One thing that Boyd and Thomas agree on is that the property tax rate would go up under an RTE. How much it would go up and, thus, which properties would pay less in taxes and which would pay more (after the exemption is deducted from their property value) is a matter of estimation.
And those estimates have not been a point of disagreement.
Boyd, who has used a 10 percent RTE in her presentations to the board (the final exemption could be anywhere up to 35 percent), estimates the break-even point at around $655,000. Thomas' Aug. 27 email referenced a break-even point of $344,462 for full-time residents if the town chose a 10 percent RTE.
In his email, Thomas encouraged recipients to use an estimation calculator on the Massachusetts Department of Revenue website that was, at the time of his email, giving estimates that were quite different from those Boyd talked about in Select Board meetings.
On Tuesday, the DOR, which received inquiries from town residents and iBerkshires.com about the reliability of the calculator, adjusted the website.
On Wednesday morning, the DOR calculator projected a break-even point for Williamstown of $605,355.74 for a 10 percent RTE and $603,854.55 for a 35 percent RTE — numbers closer to Boyd's projections.
Prior to the DOR's adjustment, Thomas said it really did not matter to him what the break-even point was; he believes that the residential tax exemption is a bad idea for Williamstown no matter how many homeowners pay less in property taxes or how many pay more.
"I don't think the break-even level is terribly important," Thomas said. "None of my arguments against this are impacted by whether the break-even is $300,000 or $400,000 or $500,000, whatever the number is."
Boyd, meanwhile, also interviewed prior to DOR's fix to its website, said the RTE was worth looking at regardless of the break-even, though she said it might not make sense if it ended up being lower than the town's median home value, $395,100, according to Lamarre's testimony at last month's fire district tax classification hearing.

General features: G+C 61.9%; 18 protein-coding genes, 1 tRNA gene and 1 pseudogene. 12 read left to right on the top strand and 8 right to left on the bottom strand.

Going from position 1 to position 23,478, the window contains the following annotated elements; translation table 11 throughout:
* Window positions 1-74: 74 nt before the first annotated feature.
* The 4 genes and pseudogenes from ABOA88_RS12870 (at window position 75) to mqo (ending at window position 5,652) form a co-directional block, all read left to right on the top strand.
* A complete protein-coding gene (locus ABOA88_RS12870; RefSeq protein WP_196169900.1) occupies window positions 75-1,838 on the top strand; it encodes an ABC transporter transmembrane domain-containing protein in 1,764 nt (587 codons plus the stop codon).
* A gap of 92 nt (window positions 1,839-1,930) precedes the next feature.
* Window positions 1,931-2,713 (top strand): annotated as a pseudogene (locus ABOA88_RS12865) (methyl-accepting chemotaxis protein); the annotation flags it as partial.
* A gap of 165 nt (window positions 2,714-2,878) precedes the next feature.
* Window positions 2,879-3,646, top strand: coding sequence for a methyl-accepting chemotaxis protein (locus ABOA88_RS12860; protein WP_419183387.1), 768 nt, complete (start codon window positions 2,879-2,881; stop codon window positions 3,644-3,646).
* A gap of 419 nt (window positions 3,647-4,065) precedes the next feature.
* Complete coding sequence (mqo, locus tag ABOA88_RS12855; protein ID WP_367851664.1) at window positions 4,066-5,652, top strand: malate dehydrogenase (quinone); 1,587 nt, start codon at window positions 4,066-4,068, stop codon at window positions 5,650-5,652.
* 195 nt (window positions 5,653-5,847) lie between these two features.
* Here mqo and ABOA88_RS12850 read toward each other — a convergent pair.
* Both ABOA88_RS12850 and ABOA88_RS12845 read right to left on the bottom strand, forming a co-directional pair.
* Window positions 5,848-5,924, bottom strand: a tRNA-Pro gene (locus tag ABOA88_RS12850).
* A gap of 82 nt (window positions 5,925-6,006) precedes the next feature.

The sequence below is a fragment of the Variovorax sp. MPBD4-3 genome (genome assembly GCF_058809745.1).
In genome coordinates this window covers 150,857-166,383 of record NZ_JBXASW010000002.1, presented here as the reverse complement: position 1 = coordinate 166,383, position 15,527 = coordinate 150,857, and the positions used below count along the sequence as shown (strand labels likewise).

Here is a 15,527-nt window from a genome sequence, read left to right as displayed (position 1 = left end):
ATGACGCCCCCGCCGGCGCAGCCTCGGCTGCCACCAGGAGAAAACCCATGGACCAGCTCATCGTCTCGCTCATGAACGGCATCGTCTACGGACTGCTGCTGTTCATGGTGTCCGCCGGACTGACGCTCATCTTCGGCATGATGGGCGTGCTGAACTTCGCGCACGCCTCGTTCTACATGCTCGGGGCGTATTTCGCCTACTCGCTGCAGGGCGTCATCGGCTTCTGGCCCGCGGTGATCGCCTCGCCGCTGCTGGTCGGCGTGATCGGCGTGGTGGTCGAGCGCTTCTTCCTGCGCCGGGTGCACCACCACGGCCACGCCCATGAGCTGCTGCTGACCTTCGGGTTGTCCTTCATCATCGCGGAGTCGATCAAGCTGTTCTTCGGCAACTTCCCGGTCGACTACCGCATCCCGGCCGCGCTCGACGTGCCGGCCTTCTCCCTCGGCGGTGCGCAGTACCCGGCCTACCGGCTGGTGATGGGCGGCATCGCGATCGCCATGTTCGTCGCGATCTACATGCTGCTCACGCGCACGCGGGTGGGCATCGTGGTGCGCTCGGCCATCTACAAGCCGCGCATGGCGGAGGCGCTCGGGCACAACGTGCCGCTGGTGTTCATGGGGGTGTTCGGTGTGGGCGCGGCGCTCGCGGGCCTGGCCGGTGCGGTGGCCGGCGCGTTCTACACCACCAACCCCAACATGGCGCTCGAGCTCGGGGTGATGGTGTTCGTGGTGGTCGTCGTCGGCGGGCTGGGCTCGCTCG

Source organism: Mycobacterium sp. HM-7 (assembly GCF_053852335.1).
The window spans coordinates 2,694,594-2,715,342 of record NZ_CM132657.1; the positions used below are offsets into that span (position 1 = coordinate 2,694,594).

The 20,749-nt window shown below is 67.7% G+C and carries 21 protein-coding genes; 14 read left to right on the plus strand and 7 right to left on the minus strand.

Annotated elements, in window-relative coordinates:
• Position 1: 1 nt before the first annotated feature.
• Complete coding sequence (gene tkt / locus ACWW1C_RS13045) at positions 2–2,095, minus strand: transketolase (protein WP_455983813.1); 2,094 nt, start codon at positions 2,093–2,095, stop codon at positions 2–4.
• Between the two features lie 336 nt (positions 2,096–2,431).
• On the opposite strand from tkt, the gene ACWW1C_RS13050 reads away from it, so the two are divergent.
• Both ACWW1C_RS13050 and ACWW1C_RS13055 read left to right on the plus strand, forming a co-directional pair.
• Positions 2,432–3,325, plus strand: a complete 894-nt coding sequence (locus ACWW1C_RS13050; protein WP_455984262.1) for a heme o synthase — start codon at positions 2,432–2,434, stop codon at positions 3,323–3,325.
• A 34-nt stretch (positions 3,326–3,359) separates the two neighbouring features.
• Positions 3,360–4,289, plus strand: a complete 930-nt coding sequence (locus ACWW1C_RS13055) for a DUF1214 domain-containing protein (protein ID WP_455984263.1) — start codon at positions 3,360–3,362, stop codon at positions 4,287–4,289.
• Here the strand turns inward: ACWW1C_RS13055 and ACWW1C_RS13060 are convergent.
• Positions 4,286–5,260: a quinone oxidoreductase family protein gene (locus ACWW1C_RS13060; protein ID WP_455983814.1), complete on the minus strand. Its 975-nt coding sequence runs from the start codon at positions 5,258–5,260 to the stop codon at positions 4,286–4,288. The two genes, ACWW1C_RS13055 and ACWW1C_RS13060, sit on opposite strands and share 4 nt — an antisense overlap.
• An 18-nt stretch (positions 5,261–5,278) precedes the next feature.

The Prudential Committee, an analog for the Select Board that governs the fire district, a separate taxing authority, opted to keep a single tax rate with no RTE as it has done in the past.
The Select Board, where only two of five members — Boyd and Randal Fippinger — to date have spoken favorably of the exemption, could do the same when it meets on Monday.
Even Boyd did not indicate in a recent interview that the board is likely to break with tradition this time around.
"I don't think the community is ready," she said.
"What I'd like to see now is a commitment that we do something so we have a better discussion over the next year — commit to having a consultant do the analysis, commit to pre-qualifying domiciled residents, commit to updating the [assessor's office] software, commit to move forward to grapple with this question."
Thomas, who called in his email for recipients to write letters to the editor and write their Select Board representatives directly, is looking for a different kind of commitment.
"When I addressed the Select Board, I told them, 'Please don't stand up a committee. Please don't hire a consultant,' " Thomas said. "I still feel this issue needs to be put to bed. It is such a bad idea for our community.
"Speaking personally, I don't want to wait around another year to find out if the Select Board is going to raise my taxes. I want the peace of mind to know I can budget for my retirement. I don't want to lose sleep over the possibility that I've got to change my plans because I have to work longer or find other ways to come up with the increased money to pay my taxes. It doesn't warrant further study."